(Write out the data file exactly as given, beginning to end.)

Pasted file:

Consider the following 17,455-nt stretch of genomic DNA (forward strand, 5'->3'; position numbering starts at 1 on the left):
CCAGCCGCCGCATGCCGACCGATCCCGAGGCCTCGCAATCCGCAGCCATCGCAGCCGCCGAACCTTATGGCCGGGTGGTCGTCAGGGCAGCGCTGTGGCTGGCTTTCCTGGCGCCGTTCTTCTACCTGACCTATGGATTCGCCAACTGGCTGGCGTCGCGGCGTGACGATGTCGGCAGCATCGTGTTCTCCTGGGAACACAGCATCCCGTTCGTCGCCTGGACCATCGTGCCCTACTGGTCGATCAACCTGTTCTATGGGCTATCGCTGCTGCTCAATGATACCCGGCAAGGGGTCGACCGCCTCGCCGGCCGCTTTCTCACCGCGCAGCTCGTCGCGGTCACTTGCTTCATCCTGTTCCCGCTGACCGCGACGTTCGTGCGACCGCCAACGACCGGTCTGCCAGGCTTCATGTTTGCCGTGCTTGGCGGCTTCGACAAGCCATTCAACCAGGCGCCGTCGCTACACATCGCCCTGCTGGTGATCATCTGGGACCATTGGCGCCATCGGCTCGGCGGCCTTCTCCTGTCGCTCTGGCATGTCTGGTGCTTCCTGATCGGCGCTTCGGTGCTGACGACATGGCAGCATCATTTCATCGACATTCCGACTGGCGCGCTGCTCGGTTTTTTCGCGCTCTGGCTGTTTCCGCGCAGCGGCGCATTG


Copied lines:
Consider the following 17,455-nt stretch of genomic DNA (forward strand, 5'->3'; position numbering starts at 1 on the left):
CCAGCCGCCGCATGCCGACCGATCCCGAGGCCTCGCAATCCGCAGCCATCGCAGCCGCCGAACCTTATGGCCGGGTGGTCGTCAGGGCAGCGCTGTGGCTGGCTTTCCTGGCGCCGTTCTTCTACCTGACCTATGGATTCGCCAACTGGCTGGCGTCGCGGCGTGACGATGTCGGCAGCATCGTGTTCTCCTGGGAACACAGCATCCCGTTCGTCGCCTGGACCATCGTGCCCTACTGGTCGATCAACCTGTTCTATGGGCTATCGCTGCTGCTCAATGATACCCGGCAAGGGGTCGACCGCCTCGCCGGCCGCTTTCTCACCGCGCAGCTCGTCGCGGTCACTTGCTTCATCCTGTTCCCGCTGACCGCGACGTTCGTGCGACCGCCAACGACCGGTCTGCCAGGCTTCATGTTTGCCGTGCTTGGCGGCTTCGACAAGCCATTCAACCAGGCGCCGTCGCTACACATCGCCCTGCTGGTGATCATCTGGGACCATTGGCGCCATCGGCTCGGCGGCCTTCTCCTGTCGCTCTGGCATGTCTGGTGCTTCCTGATCGGCGCTTCGGTGCTGACGACATGGCAGCATCATTTCATCGACATTCCGACTGGCGCGCTGCTCGGTTTTTTCGCGCTCTGGCTGTTTCCGCGCAGCGGCGCATTG